it can be seen, biotechnology is one of the fastest growing young
industries in the world. It has the potential to greatly impact
the economy and the people of North Carolina. However, with
such growth comes competition, and North Carolina will have to take
steps to ensure that the biotechnology industry remains strong in
this state. Policy can be established in the forms of legislation
and educational and organizational strategies and funding to ensure
that NC stays at the top of the game.
The following policy has been implemented in North
Carolina in an attempt to further the Biotechnology Industry.1
0-1% sales tax on R&D equipment and no sales
tax on manufacturing equipment.
5-year net operating loss carry forward for R&D
7% tax credit for qualified purchases of machinery
and equipment. 5% tax credit for R&D expenditures made in
Tax credits of $500 to $1000 for employees being
trained. Tax cuts of $500 to $12,500 for new jobs created
Low cost financing for renovation and facility
1981 - North Carolina was the first state to set
up a biotechnology center. The NC Biotechnology Center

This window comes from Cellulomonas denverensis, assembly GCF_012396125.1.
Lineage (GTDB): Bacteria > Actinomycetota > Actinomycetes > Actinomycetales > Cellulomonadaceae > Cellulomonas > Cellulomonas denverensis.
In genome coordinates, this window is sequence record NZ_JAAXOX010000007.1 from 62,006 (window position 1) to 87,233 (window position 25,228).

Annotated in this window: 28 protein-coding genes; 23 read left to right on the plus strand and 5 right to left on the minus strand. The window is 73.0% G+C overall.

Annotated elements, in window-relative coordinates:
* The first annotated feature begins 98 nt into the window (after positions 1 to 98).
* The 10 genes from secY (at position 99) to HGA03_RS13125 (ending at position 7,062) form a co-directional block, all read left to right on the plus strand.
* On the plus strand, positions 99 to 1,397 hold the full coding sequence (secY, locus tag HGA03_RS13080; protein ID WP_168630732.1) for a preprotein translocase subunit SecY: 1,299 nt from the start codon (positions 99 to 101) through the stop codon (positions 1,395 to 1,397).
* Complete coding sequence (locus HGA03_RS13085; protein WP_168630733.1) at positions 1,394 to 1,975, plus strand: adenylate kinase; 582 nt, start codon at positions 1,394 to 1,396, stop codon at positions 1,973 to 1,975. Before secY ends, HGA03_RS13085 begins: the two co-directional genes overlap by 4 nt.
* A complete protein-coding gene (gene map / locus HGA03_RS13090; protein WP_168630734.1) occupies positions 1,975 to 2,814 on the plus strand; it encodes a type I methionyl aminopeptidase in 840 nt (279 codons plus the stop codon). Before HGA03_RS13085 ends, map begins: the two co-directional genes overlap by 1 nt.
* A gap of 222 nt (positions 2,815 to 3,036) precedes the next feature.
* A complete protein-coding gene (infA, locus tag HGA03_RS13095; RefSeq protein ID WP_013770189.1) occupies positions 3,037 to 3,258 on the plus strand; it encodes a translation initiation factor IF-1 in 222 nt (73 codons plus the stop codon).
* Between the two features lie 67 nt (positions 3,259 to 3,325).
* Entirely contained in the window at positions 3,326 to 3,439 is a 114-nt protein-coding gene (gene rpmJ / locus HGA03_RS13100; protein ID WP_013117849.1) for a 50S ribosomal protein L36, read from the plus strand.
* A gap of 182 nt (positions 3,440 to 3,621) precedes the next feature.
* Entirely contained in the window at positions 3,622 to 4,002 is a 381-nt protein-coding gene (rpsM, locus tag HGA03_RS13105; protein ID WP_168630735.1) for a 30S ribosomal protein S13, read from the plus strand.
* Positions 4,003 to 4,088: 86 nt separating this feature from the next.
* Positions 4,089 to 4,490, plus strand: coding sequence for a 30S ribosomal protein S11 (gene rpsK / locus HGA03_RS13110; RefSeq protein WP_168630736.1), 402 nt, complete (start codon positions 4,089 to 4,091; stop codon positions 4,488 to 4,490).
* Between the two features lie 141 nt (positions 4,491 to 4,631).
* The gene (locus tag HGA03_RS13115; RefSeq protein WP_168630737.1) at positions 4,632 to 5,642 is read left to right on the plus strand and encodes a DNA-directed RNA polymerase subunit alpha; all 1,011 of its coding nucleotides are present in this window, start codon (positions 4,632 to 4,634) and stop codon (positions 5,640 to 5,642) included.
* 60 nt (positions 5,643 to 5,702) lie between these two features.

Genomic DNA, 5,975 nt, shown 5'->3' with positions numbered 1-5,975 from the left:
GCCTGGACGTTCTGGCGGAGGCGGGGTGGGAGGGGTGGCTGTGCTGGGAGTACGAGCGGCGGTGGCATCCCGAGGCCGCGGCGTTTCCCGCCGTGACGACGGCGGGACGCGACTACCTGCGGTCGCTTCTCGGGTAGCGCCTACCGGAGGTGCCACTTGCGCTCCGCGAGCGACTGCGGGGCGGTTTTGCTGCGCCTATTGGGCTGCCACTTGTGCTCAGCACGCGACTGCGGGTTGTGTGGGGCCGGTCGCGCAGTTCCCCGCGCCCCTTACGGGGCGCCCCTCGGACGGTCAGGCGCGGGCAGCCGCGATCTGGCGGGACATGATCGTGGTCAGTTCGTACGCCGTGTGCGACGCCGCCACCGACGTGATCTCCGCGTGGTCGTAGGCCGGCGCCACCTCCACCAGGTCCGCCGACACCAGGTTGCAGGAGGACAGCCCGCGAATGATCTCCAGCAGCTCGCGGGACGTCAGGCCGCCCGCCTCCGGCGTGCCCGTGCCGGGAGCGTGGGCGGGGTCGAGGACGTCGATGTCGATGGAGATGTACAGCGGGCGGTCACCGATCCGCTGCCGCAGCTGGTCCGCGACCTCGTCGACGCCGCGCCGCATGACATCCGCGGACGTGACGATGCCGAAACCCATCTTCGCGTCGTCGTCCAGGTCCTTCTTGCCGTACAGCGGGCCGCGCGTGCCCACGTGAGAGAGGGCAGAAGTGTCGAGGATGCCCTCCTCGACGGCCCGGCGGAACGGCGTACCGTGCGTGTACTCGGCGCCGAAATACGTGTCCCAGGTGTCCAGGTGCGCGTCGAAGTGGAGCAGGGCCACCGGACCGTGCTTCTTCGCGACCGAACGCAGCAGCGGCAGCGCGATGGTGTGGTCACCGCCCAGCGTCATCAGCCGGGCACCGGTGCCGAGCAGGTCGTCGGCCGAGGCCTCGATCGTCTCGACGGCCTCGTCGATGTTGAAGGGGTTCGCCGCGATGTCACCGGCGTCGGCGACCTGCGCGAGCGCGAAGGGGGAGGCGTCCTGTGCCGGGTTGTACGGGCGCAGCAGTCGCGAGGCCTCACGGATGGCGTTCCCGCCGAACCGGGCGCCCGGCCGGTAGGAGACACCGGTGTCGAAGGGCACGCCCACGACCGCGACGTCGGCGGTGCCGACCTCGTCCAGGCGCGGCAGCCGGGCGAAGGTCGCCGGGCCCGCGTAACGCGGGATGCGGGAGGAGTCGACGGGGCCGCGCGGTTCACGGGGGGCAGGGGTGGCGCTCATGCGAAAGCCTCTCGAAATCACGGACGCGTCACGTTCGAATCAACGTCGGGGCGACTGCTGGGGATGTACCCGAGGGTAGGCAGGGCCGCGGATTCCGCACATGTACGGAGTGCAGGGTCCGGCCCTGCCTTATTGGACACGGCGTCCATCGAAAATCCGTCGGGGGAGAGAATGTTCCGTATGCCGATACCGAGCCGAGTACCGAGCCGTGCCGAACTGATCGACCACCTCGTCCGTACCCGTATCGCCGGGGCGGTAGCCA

is instrumental in bringing in new corporations as well as funding
job training, etc.
Implemented the placement of 2 new incubators
Set up a biotechnology office in the North Carolina
Community College System's Program for Job Training.
Offers a number of different training options
within the NCCCS, including helping companies design training
for newly created jobs. Also, has a special 128 hour course
specifically aimed at training former manufacturing workers
for the biotechnology industry.
NCCCS is the third largest community college system
in the country, and is consistently ranked very highly for job
Recommendations for the Future
North Carolina has been actively trying to stay competitive
in the global economy in the field of biotechnology. The policy
pursued thus far has been in an attempt to keep previously established
businesses here and to lure other major international corporations
to the area. This is the best course of action that North
Carolina can pursue. With other major manufacturing industries
declining in the state, this young, rapidly expanding industry could
provide many new jobs in the state. Thus, the best recommendation
is to continue along the exact same lines and keep supporting the
expansion of the industry by any means necessary.
Susan Seymour, director of the biotechnology training
initiative in the NCCCS, believes that the industry will expand
in clusters. In other words, as major companies set up in
North Carolina, smaller shipping, supply, and other companies will
set up around them to help support them. Thus, if North Carolina
can do a good job bringing in the major companies, a whole infrastructure
will develop around them that will help to root the industry firmly
in the state.